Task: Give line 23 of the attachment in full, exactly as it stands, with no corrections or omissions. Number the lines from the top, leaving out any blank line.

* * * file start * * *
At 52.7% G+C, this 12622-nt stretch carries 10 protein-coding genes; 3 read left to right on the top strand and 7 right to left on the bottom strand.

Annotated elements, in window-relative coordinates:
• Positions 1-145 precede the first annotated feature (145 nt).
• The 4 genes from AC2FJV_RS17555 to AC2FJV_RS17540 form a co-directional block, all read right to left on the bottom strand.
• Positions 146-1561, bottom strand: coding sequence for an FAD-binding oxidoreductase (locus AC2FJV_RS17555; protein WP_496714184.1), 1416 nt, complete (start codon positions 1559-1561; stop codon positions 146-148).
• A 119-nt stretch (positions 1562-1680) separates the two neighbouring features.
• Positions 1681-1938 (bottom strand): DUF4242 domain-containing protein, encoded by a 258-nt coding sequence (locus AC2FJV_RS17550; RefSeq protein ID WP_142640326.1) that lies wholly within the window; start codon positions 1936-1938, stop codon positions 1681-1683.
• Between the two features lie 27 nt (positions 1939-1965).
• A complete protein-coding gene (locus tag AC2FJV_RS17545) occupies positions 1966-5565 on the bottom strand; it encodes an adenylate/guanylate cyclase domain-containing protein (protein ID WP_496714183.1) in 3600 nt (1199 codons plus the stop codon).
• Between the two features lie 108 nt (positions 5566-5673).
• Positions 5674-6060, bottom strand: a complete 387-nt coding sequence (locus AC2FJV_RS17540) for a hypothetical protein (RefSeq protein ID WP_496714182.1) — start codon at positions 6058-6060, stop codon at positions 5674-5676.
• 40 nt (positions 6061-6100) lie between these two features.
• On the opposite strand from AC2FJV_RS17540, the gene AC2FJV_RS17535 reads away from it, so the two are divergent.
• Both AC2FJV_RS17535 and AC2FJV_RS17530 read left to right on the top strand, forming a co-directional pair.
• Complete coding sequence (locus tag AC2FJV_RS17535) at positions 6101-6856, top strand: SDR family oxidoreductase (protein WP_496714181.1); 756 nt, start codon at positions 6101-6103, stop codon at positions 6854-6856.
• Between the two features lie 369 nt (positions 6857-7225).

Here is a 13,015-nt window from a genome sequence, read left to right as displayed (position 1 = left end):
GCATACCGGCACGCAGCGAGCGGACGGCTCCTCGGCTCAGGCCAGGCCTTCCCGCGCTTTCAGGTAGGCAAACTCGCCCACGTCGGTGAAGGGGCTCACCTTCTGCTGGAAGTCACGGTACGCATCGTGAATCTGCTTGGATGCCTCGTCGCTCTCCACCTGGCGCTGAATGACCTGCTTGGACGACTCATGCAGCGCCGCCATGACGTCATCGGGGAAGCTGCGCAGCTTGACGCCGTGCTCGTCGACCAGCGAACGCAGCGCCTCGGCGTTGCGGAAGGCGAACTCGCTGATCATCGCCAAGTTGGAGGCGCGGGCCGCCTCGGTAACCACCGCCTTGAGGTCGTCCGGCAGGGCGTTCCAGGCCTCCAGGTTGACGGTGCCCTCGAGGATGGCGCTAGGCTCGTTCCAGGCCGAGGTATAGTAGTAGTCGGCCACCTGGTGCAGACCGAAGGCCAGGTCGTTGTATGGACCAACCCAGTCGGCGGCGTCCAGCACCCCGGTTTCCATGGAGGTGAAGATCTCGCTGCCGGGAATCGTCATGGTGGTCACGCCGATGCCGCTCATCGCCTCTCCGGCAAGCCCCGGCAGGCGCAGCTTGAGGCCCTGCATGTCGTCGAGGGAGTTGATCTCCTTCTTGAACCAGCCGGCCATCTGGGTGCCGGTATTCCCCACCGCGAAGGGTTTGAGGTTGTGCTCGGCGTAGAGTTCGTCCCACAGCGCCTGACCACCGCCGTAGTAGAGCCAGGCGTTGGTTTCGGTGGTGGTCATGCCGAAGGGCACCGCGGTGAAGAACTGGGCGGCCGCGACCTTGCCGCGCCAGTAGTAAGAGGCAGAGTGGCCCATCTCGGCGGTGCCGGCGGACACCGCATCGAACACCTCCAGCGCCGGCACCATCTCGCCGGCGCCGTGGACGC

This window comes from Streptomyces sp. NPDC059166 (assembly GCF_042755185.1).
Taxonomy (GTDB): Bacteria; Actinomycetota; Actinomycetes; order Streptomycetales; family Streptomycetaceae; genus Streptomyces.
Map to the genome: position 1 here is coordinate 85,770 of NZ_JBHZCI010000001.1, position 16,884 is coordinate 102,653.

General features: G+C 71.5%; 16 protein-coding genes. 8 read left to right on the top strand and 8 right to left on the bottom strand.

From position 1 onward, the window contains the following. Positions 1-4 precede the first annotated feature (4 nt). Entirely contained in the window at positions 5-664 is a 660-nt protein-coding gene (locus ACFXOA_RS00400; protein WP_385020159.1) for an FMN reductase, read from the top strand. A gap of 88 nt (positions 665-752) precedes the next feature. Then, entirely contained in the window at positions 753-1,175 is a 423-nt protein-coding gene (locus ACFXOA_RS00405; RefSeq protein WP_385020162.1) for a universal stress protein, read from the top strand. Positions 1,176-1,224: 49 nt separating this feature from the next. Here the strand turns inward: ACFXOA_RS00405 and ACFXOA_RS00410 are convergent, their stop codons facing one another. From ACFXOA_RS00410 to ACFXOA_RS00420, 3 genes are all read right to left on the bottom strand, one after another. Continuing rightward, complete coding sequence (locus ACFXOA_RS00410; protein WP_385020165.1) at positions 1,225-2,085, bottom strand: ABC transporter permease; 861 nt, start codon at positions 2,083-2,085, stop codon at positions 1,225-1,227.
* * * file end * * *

From position 1 onward, the window contains the following. Positions 1-4 precede the first annotated feature (4 nt). Entirely contained in the window at positions 5-664 is a 660-nt protein-coding gene (locus ACFXOA_RS00400; protein WP_385020159.1) for an FMN reductase, read from the top strand. A gap of 88 nt (positions 665-752) precedes the next feature. Then, entirely contained in the window at positions 753-1,175 is a 423-nt protein-coding gene (locus ACFXOA_RS00405; RefSeq protein WP_385020162.1) for a universal stress protein, read from the top strand. Positions 1,176-1,224: 49 nt separating this feature from the next. Here the strand turns inward: ACFXOA_RS00405 and ACFXOA_RS00410 are convergent, their stop codons facing one another. From ACFXOA_RS00410 to ACFXOA_RS00420, 3 genes are all read right to left on the bottom strand, one after another. Continuing rightward, complete coding sequence (locus ACFXOA_RS00410; protein WP_385020165.1) at positions 1,225-2,085, bottom strand: ABC transporter permease; 861 nt, start codon at positions 2,083-2,085, stop codon at positions 1,225-1,227.